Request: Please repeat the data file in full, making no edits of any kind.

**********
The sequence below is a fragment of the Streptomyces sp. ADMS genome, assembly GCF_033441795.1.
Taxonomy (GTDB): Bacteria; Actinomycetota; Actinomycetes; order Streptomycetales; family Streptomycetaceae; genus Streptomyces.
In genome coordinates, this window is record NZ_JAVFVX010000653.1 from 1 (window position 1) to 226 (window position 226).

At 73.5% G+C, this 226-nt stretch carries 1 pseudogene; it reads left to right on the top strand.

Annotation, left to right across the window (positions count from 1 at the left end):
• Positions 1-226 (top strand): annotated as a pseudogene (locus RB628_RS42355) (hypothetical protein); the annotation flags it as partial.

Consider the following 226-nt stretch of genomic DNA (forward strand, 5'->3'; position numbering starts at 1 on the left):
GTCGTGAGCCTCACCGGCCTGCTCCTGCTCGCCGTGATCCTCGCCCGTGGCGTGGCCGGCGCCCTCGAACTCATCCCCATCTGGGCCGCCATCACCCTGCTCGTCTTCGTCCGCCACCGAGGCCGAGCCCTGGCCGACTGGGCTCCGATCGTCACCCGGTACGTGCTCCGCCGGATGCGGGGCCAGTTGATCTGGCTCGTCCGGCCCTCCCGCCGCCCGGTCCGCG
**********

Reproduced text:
The sequence below is a fragment of the Streptomyces sp. ADMS genome, assembly GCF_033441795.1.
Taxonomy (GTDB): Bacteria; Actinomycetota; Actinomycetes; order Streptomycetales; family Streptomycetaceae; genus Streptomyces.
In genome coordinates, this window is record NZ_JAVFVX010000653.1 from 1 (window position 1) to 226 (window position 226).

At 73.5% G+C, this 226-nt stretch carries 1 pseudogene; it reads left to right on the top strand.

Annotation, left to right across the window (positions count from 1 at the left end):
• Positions 1-226 (top strand): annotated as a pseudogene (locus RB628_RS42355) (hypothetical protein); the annotation flags it as partial.

Consider the following 226-nt stretch of genomic DNA (forward strand, 5'->3'; position numbering starts at 1 on the left):
GTCGTGAGCCTCACCGGCCTGCTCCTGCTCGCCGTGATCCTCGCCCGTGGCGTGGCCGGCGCCCTCGAACTCATCCCCATCTGGGCCGCCATCACCCTGCTCGTCTTCGTCCGCCACCGAGGCCGAGCCCTGGCCGACTGGGCTCCGATCGTCACCCGGTACGTGCTCCGCCGGATGCGGGGCCAGTTGATCTGGCTCGTCCGGCCCTCCCGCCGCCCGGTCCGCG